Laborers’ union to rejoin AFL-CIOAug 14th, 2010 | By admin | Category: Featured
While Change to Win has helped its unions become more sophisticated and aggressive in organizing drives, critics say it never became a viable challenger to the 55-year-old AFL-CIO as a new model for organized labor.
“It’s an organization that never really got off the ground,” said Nelson Lichtenstein, a labor historian at the University of California, Santa Barbara. “Everything Change to Win did could have been done inside the AFL-CIO.”
Stern retired as president of the SEIU earlier this year. This week, his top lieutenant, Anna Burger, left her posts as head of Change to Win and as secretary-treasurer of SEIU.
Spokeswoman Amy Weiss said the point of Change to Win was not to create a mirror image of the AFL-CIO.
“Change to Win has enabled its member unions to strategize and coordinate in new ways, and its critical early endorsement of Barack Obama helped set the stage for the general election,” Weiss said.
Lichtenstein said Change to Win was mostly a vehicle for Stern, whose brash ideas clashed with leaders at the AFL-CIO. He predicted that “it’s only a matter of time” before the remaining breakaway unions fall back into the fold.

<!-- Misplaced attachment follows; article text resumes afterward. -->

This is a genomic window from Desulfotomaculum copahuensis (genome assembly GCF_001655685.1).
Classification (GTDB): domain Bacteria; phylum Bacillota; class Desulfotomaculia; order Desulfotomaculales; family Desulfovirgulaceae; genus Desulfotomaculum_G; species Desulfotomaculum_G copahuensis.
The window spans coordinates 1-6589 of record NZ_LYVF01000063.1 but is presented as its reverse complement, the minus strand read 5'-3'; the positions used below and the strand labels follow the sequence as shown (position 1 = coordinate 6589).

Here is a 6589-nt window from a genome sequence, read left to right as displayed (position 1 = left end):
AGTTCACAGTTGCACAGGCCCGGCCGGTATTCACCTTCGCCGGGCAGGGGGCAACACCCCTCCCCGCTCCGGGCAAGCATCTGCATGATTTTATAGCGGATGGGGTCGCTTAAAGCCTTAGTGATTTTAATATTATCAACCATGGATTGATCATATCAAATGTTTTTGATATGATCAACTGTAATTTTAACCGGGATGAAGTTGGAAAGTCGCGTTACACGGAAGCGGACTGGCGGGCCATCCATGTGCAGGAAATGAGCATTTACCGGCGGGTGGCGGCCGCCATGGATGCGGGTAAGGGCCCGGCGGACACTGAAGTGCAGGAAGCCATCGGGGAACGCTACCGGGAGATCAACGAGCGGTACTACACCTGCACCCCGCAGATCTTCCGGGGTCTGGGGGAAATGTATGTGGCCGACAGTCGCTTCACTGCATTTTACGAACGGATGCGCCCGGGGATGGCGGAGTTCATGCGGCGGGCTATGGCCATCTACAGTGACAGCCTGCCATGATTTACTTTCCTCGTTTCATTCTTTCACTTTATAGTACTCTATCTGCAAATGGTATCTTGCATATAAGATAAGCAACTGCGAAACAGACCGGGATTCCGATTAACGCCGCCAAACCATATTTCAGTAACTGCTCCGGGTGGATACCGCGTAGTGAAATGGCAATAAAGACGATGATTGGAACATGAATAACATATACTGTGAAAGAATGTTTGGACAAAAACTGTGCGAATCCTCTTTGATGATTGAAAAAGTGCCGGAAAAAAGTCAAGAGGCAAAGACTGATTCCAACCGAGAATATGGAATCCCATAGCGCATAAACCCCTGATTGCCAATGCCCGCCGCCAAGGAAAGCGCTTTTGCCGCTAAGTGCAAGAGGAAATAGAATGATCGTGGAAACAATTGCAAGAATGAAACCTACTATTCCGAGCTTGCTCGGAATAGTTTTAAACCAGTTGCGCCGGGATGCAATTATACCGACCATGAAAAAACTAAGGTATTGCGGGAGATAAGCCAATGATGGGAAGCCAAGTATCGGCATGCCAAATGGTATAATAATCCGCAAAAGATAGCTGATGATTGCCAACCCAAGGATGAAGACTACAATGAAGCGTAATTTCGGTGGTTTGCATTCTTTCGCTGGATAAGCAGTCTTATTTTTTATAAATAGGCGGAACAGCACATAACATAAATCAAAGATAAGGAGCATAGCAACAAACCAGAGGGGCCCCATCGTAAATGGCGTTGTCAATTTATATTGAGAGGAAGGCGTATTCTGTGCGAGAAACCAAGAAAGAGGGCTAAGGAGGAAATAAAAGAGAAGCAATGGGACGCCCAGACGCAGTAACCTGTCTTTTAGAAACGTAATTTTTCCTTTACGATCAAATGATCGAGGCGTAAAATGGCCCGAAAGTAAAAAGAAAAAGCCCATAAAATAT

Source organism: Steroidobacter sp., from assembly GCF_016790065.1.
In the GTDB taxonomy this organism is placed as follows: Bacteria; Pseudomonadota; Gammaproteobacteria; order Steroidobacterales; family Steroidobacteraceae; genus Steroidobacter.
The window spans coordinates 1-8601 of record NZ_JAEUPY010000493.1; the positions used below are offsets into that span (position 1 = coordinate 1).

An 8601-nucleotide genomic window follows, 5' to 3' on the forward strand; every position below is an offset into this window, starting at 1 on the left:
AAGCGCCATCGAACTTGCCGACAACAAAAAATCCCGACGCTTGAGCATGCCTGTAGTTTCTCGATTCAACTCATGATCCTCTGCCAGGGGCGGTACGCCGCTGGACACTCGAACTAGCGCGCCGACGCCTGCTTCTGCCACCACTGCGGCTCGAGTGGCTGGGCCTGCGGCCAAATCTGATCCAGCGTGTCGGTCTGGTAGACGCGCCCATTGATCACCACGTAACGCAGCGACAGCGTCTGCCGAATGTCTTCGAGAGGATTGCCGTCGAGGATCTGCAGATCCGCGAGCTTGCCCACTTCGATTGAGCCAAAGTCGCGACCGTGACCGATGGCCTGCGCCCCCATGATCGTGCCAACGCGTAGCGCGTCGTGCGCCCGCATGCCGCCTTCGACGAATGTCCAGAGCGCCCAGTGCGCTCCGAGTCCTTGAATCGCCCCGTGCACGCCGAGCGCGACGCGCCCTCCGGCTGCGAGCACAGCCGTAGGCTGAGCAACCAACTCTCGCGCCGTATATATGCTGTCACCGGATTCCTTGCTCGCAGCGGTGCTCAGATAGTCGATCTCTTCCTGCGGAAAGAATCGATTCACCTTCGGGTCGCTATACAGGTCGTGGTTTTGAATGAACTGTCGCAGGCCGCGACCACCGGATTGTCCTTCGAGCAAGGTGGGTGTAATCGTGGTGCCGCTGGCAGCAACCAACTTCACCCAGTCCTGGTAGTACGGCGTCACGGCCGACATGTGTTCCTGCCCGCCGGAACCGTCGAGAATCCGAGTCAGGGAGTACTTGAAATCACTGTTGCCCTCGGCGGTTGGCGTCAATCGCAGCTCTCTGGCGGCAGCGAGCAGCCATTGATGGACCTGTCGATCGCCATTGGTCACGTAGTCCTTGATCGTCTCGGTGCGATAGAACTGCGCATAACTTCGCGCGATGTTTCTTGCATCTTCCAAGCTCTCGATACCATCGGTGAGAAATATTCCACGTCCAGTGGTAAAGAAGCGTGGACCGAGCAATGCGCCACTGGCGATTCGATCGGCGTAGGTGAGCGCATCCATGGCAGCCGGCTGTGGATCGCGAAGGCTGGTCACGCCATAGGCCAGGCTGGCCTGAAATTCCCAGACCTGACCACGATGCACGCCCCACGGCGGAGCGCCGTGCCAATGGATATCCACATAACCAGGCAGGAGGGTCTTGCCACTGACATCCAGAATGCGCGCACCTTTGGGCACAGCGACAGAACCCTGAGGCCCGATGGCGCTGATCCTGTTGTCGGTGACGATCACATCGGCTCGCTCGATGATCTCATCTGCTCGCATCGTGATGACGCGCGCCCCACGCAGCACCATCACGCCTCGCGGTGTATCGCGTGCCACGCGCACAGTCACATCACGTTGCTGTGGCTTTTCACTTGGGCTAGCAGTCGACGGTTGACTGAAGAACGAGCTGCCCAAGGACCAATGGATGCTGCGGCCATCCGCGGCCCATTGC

But the four remaining unions in Change to Win have given no indication they are ready to make that move yet. SEIU’s new president, Mary Kay Henry, has steered clear of such talk, saying her union and others have shown they can coordinate on political campaigns and labor’s legislative agenda without being part of the same federation.
“Whether they reaffiliate or not, everyone is trying to make peace and go forward and unite as a labor movement,” said Kate Bronfenbrenner, director of labor education research at Cornell University’s School of Industrial and Labor Relations. “We may see one federation at some point, but right now there’s an effort to be one labor movement.”